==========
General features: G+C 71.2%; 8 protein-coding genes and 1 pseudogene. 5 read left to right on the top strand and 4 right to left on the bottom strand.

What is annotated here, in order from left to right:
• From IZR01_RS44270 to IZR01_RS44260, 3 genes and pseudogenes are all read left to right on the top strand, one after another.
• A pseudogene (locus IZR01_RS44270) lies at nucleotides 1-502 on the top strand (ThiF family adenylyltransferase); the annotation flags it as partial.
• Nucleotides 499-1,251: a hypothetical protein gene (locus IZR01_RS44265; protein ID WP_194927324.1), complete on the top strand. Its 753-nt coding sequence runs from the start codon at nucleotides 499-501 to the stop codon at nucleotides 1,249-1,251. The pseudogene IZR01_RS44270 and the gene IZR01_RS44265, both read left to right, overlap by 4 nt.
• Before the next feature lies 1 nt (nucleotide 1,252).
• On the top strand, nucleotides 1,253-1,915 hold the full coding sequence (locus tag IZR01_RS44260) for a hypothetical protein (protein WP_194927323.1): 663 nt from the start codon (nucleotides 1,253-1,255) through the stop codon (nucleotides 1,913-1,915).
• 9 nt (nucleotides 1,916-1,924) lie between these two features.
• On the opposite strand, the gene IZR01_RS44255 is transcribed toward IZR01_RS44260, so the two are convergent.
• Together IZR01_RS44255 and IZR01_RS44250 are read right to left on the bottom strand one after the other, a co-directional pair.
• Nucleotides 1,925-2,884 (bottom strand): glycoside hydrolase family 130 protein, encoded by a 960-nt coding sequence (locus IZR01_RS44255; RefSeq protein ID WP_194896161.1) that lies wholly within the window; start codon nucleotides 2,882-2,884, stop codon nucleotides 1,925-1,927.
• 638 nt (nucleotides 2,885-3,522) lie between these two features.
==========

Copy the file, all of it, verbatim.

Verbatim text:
General features: G+C 71.2%; 8 protein-coding genes and 1 pseudogene. 5 read left to right on the top strand and 4 right to left on the bottom strand.

What is annotated here, in order from left to right:
• From IZR01_RS44270 to IZR01_RS44260, 3 genes and pseudogenes are all read left to right on the top strand, one after another.
• A pseudogene (locus IZR01_RS44270) lies at nucleotides 1-502 on the top strand (ThiF family adenylyltransferase); the annotation flags it as partial.
• Nucleotides 499-1,251: a hypothetical protein gene (locus IZR01_RS44265; protein ID WP_194927324.1), complete on the top strand. Its 753-nt coding sequence runs from the start codon at nucleotides 499-501 to the stop codon at nucleotides 1,249-1,251. The pseudogene IZR01_RS44270 and the gene IZR01_RS44265, both read left to right, overlap by 4 nt.
• Before the next feature lies 1 nt (nucleotide 1,252).
• On the top strand, nucleotides 1,253-1,915 hold the full coding sequence (locus tag IZR01_RS44260) for a hypothetical protein (protein WP_194927323.1): 663 nt from the start codon (nucleotides 1,253-1,255) through the stop codon (nucleotides 1,913-1,915).
• 9 nt (nucleotides 1,916-1,924) lie between these two features.
• On the opposite strand, the gene IZR01_RS44255 is transcribed toward IZR01_RS44260, so the two are convergent.
• Together IZR01_RS44255 and IZR01_RS44250 are read right to left on the bottom strand one after the other, a co-directional pair.
• Nucleotides 1,925-2,884 (bottom strand): glycoside hydrolase family 130 protein, encoded by a 960-nt coding sequence (locus IZR01_RS44255; RefSeq protein ID WP_194896161.1) that lies wholly within the window; start codon nucleotides 2,882-2,884, stop codon nucleotides 1,925-1,927.
• 638 nt (nucleotides 2,885-3,522) lie between these two features.